Jason Isbell might want to take up sailing. He’s been a regular at the Newport Folk Festival, overlooking the city’s scenic harbor, since the old institution’s rejuvenation a decade or so ago.
The Alabama songwriter has made the most of his visits, bringing David Crosby onstage as a surprise guest in 2018 and watching proudly the following year as his wife, Amanda Shires, joined the Highwomen onstage with Dolly Parton. In 2015, the festival marked the 50th anniversary of Bob Dylan’s historic “electric” performance by presenting Isbell with Dylan’s Stratocaster backstage.
On Saturday, however, Isbell anchored the festival’s return after the “lost” year of 2020 with a no-frills acoustic closing set that fit the mood perfectly. Accompanied by his wife, who is a monster fiddler, and guitarist Sadler Vaden, Isbell played 90 minutes of songs that were by turns somber, dignified, and generous of spirit.
“Last year was a son of a . . .” he sang on “Hope the High Road.” It’s a song he released in 2017, but its currency was not lost on the cheering crowd. Operating at roughly half-capacity — the festival usually brings 10,000 fans each day to Fort Adams — this year’s “Folk On” event is spread across six days, not three, to encourage less congestion. Beck, Lake Street Dive, and Bonny Light Horseman are some of the artists who will appear during the carry-over dates this week.
After performing “It Gets Easier,” a song about getting sober (and working to stay that way), Isbell expressed his admiration for the community the folk festival team has created since Jay Sweet became the event’s producer in 2009.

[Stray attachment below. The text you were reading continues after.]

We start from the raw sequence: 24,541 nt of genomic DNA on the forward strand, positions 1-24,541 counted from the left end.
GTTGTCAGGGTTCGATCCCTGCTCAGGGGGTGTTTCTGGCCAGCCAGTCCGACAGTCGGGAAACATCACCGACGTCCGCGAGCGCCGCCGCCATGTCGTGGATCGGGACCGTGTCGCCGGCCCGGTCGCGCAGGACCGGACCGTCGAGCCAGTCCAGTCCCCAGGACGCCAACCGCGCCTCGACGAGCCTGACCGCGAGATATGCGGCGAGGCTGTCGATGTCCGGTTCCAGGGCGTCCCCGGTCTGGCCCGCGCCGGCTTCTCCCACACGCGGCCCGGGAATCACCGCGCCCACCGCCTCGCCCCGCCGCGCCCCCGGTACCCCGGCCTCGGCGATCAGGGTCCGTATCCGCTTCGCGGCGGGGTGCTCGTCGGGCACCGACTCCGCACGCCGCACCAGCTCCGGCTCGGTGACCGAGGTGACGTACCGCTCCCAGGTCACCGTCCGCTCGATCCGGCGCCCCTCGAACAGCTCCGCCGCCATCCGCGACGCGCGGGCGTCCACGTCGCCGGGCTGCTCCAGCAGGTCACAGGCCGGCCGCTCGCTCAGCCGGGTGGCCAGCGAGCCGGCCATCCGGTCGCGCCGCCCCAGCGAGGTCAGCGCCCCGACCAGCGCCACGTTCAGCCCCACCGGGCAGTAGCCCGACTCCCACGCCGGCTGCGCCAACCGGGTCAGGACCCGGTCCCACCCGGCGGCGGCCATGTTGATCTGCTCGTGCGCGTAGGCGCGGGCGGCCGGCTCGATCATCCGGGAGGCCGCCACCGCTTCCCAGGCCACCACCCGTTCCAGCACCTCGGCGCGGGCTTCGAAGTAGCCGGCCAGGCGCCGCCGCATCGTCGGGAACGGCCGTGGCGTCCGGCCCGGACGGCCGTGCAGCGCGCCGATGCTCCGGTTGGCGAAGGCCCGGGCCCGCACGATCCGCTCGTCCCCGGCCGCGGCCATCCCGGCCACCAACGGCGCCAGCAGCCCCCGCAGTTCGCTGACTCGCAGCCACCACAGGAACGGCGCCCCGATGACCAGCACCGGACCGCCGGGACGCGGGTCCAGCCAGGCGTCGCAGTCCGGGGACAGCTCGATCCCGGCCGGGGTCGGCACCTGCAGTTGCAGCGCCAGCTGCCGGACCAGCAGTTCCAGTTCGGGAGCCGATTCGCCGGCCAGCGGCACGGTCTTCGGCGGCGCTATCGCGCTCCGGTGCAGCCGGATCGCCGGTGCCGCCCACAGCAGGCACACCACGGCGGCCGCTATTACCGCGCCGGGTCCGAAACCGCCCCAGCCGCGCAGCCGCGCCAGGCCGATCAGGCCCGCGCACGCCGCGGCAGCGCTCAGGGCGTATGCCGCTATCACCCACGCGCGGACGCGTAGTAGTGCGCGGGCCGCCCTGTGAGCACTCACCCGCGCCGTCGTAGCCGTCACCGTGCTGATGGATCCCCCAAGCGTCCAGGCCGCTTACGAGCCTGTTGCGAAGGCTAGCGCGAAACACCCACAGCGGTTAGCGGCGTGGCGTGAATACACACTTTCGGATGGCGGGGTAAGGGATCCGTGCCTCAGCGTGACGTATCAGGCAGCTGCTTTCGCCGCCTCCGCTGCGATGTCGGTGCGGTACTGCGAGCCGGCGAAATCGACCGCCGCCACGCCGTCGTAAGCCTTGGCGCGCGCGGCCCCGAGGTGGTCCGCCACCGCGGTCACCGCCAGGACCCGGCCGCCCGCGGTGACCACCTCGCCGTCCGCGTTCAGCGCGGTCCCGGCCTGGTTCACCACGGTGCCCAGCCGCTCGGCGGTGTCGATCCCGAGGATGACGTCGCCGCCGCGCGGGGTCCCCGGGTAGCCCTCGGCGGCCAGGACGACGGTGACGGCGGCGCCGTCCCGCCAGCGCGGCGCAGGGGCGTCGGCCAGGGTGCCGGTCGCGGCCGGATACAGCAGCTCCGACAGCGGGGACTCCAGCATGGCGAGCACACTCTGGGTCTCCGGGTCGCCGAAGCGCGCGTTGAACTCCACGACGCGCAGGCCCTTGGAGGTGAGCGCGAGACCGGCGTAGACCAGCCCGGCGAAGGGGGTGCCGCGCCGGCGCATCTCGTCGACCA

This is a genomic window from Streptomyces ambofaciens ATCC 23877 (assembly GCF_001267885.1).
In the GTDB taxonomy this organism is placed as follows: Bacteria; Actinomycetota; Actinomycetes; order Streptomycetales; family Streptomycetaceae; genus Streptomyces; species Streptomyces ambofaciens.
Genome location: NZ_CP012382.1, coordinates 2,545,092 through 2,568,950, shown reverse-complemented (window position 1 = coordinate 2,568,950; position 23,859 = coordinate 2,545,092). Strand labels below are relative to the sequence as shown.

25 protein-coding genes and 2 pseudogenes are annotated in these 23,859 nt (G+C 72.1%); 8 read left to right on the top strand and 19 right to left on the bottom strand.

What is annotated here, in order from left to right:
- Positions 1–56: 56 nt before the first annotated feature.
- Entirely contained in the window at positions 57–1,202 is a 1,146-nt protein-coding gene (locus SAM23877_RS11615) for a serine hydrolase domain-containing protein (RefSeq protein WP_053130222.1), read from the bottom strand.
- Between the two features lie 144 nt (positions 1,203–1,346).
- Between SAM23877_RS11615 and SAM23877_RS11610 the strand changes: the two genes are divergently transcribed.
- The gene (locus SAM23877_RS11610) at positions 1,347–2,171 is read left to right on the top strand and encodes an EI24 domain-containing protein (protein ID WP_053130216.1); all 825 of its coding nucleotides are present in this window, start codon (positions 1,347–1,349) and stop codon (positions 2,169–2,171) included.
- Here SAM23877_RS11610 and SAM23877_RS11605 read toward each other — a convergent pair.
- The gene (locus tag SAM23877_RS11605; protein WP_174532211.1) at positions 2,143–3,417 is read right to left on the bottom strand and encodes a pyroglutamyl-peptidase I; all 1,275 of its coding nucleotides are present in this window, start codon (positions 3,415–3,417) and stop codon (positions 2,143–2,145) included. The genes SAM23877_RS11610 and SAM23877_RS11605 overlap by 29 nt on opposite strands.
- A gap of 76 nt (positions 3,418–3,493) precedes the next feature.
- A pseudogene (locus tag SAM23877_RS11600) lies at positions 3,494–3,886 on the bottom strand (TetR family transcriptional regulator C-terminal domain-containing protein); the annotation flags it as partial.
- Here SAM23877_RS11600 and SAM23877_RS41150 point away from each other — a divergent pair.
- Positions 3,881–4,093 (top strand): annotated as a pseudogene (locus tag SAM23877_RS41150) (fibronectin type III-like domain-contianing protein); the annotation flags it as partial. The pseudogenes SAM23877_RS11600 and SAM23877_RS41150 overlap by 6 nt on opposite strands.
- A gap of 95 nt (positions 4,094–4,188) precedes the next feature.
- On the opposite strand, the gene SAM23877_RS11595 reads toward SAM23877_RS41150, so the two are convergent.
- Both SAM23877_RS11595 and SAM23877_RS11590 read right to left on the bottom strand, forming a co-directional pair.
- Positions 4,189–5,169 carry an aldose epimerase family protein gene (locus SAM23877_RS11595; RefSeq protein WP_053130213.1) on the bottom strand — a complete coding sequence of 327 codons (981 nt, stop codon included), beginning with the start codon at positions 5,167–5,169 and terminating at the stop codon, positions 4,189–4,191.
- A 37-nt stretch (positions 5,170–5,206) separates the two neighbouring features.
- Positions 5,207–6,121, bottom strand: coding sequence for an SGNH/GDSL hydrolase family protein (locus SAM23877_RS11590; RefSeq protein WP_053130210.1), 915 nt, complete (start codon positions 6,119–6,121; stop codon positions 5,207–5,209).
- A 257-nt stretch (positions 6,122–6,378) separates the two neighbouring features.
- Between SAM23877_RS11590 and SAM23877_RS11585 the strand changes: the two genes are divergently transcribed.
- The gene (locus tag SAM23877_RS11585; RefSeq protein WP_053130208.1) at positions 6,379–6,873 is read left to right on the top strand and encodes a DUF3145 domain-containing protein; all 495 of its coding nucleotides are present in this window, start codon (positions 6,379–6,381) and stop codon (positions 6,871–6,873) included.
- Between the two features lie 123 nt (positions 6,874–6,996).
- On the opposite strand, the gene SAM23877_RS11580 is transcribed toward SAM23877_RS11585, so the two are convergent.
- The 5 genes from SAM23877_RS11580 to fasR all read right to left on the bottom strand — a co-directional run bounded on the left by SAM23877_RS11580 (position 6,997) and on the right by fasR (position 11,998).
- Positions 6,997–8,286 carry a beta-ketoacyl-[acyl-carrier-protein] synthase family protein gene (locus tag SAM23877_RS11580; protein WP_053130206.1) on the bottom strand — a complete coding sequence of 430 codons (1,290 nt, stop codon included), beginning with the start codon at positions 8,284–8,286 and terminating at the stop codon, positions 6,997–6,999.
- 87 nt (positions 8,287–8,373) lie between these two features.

“People take it seriously,” he said. One theme on Saturday was the complex role of heroes. On the Quad Stage inside the fort, Margo Price and her husband, Jeremy Ivey, played his very Dylanesque song “Somebody Else’s Problem.”
If there’s an audience for an 11-verse song about the world’s worries, she joked, “it’s right here.”
She closed their set with an unplanned, a cappella version of the Band’s “Tears of Rage,” sung in the style of Joan Baez, “one of my favorites.”
By contrast, Natalie Hemby and her band nailed a new song of hers about heroes who fail to meet your expectations. Hemby, an accomplished Nashville songwriter who has written hits for Miranda Lambert, Kacey Musgraves, and Lady Gaga, is one-fourth of the Highwomen, with Shires, Brandi Carlile, and Maren Morris.
With an album of her own coming out in October, Hemby focused on her new work. Several pulled off the neat trick of sounding like old favorites. She dedicated an older song, “This Town Still Talks About You,” to the late John Prine (“Every time I think of Newport, I think of him,” she said), and she pitched “Crowded Table,” the Grammy-winning Highwomen song she co-wrote with Carlile and Lori McKenna, as a post-COVID sigh of relief.
“I’m really happy to hug people again,” she said.
On the main stage, newcomer Joy Oladokun played “Taking the Heat,” her song about legends who die young. She closed with a mash-up of her own autobiographical “Sunday” and a striking acoustic version of “The Cross,” written by one of her biggest heroes, Prince.
In one of the festival’s more inspired bookings, 77-year-old Randy Newman provided plenty of comic relief during an hour-long solo set. Seated at a grand piano, he drew an enthusiastic response for his accidental, heavily satirical 1977 hit “Short People.” In the past, he has regretted its success. Now, he said, he’s paying for it: He used to think he was 5-foot-11, but his doctor recently told him he’s shrunk to 5-foot-8.
Thrown off a bit by an incessant foghorn (“Hey buddy,” he griped at one point, “this one is in F”), Newman had the audience cracking up on “I’m Dead (But I Don’t Know It),” a song he wrote more than 20 years ago about rock stars of a certain age.
But he closed without irony, playing his Oscar-winning soundtrack song “I Love to See You Smile”: “In a world that’s full of trouble/You make it all worthwhile/What would I do if I didn’t have you/I just love to see you smile.”
Email James Sullivan at firstname.lastname@example.org. Follow him on Twitter @sullivanjames.